2009 -- 2.1 (Fall) Non-Fiction

Going Home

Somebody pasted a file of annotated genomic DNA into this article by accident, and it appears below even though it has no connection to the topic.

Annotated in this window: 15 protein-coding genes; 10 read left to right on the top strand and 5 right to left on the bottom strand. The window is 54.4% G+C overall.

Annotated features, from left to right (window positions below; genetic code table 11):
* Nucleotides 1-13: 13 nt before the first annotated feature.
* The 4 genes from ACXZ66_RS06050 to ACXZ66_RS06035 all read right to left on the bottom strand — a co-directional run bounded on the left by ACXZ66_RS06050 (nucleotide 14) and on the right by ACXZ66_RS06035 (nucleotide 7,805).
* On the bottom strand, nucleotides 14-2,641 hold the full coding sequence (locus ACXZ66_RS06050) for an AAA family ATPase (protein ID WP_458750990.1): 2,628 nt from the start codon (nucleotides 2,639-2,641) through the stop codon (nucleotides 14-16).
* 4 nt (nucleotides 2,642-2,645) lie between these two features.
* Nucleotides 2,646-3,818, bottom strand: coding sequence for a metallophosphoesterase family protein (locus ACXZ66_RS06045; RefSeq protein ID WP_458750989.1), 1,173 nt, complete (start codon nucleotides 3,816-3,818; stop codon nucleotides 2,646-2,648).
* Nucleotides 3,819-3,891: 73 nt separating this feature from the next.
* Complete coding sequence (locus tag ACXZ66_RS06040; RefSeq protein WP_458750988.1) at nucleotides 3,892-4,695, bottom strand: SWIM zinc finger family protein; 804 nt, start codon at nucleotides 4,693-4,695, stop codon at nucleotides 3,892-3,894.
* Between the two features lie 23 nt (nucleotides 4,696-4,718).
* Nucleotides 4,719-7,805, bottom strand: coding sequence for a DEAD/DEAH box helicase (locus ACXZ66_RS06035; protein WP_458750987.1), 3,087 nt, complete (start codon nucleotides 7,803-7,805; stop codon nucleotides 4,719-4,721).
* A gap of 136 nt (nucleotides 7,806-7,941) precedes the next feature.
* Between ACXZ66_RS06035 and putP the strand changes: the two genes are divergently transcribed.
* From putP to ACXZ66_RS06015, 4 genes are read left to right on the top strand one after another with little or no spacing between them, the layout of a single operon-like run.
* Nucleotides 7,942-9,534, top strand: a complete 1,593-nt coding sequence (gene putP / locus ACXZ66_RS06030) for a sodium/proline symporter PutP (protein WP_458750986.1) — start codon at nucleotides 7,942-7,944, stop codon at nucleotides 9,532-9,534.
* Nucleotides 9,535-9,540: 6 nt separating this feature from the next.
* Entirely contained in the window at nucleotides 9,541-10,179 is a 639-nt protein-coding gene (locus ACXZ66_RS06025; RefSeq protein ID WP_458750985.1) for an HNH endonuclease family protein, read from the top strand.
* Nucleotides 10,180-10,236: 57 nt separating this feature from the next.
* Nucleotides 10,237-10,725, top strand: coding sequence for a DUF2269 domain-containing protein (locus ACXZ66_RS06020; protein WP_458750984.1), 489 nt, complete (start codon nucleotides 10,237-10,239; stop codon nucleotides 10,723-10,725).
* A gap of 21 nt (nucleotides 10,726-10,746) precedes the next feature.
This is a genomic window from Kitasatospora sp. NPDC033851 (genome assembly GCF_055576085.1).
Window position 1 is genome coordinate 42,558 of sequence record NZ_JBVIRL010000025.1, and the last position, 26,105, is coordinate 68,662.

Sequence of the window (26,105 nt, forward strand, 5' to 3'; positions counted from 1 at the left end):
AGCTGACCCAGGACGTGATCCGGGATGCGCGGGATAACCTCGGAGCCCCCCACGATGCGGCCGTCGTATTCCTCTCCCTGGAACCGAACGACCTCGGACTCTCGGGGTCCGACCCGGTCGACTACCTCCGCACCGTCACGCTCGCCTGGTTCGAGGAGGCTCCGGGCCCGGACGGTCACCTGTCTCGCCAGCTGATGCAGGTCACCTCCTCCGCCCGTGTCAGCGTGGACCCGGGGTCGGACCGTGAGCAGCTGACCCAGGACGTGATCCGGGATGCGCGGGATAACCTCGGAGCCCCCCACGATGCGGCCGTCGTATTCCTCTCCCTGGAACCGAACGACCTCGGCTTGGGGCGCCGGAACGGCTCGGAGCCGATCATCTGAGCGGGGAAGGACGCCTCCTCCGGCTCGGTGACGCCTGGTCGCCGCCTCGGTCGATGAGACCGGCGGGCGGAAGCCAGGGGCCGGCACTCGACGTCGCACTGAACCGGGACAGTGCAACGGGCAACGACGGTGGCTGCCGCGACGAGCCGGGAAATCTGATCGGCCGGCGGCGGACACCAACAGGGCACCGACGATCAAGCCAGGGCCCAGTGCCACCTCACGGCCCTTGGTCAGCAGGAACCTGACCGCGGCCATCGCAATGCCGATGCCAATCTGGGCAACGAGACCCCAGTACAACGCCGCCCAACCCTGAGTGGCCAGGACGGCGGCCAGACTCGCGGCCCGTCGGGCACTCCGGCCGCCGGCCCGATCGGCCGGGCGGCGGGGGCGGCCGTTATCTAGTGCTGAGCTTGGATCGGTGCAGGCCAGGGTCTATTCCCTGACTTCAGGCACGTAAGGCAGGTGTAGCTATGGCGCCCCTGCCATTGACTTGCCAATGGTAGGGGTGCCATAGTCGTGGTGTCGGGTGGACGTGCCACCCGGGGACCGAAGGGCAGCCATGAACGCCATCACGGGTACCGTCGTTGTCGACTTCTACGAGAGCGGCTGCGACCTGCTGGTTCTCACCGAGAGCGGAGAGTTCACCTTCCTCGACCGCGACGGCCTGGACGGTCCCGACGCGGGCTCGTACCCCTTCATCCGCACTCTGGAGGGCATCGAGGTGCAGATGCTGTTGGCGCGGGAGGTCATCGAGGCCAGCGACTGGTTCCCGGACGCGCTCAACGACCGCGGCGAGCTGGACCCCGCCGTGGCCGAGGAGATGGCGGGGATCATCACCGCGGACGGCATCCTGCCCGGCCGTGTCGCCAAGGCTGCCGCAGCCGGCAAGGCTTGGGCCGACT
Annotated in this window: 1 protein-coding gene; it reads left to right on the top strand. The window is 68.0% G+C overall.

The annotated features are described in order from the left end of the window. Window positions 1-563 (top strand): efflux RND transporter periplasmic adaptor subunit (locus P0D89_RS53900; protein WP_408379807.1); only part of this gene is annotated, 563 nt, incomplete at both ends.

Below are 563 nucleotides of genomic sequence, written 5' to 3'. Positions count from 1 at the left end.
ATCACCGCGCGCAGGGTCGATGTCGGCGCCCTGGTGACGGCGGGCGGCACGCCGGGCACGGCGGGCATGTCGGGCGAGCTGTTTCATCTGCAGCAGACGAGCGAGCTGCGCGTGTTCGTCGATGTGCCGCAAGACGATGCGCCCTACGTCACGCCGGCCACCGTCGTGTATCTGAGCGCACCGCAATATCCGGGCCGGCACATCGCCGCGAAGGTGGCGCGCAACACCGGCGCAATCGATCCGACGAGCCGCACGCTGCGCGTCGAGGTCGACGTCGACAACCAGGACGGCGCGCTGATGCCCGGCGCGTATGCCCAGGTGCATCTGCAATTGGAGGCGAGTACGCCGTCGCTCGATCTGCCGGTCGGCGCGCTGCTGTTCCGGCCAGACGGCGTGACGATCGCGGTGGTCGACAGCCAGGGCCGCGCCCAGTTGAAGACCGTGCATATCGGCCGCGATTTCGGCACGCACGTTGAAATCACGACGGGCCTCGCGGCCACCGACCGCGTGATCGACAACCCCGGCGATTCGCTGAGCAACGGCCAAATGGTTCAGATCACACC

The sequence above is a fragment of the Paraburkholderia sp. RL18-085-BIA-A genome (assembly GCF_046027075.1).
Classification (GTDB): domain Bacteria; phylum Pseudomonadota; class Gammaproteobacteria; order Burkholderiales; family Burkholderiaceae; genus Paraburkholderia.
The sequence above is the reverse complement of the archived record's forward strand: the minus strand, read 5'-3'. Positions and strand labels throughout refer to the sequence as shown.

After endless miles of interstate, I have finally reached McMinnville, Tennessee. I immediately recognize the wagon wheels marking the entrance to a tree-lined lane. I follow the gravel stretch back to a semi-secluded cottage nestled in the heart of middle Tennessee. Exiting the car, I am greeted by a small black barking dog. I try to coax her to me. I even call her by name, but she stands back – barking. She follows me around to the rear of the house. Just past the wrap around deck – I see it – the rustic barn stocked with fishing rods, reels, and tackle for use at the bass-stocked pond. The air is filled with the sweet aroma of honeysuckle in full bloom. Rose bushes of every color are bursting with buds ready to blossom. The garden is a lush deep green. I spot large, juicy, green tomatoes and cucumbers that are almost ready for harvesting. Five acres of rolling green landscape display a sampling of the areas finest nursery stock from flowering shrubs to weeping willow and blue spruce pine trees. I wander through the back door of the small house. Everything is just as I remembered it. Approaching the front room, a lump forms in my throat. There is the bar. I run my hand across the smooth lacquered finish. Then I notice the t.v., resting on a shelf that is mounted from the ceiling in the corner. A replica of the Budweiser Clydesdale team and wagon are proudly displayed next to a Coor’s Light clock. It is a miniature version of my childhood home – the small town bar my parents owned for forty years. I try to hold back. I can’t stop the salty flood of tears streaming down my cheeks. My husband holds me tight and I cry longer and harder than I have ever cried before. This was the vacation destination I chose for my family that 4th of July. Instead of a relaxing week in the foothills of the Cumberland Plateau, I am here to bury my father.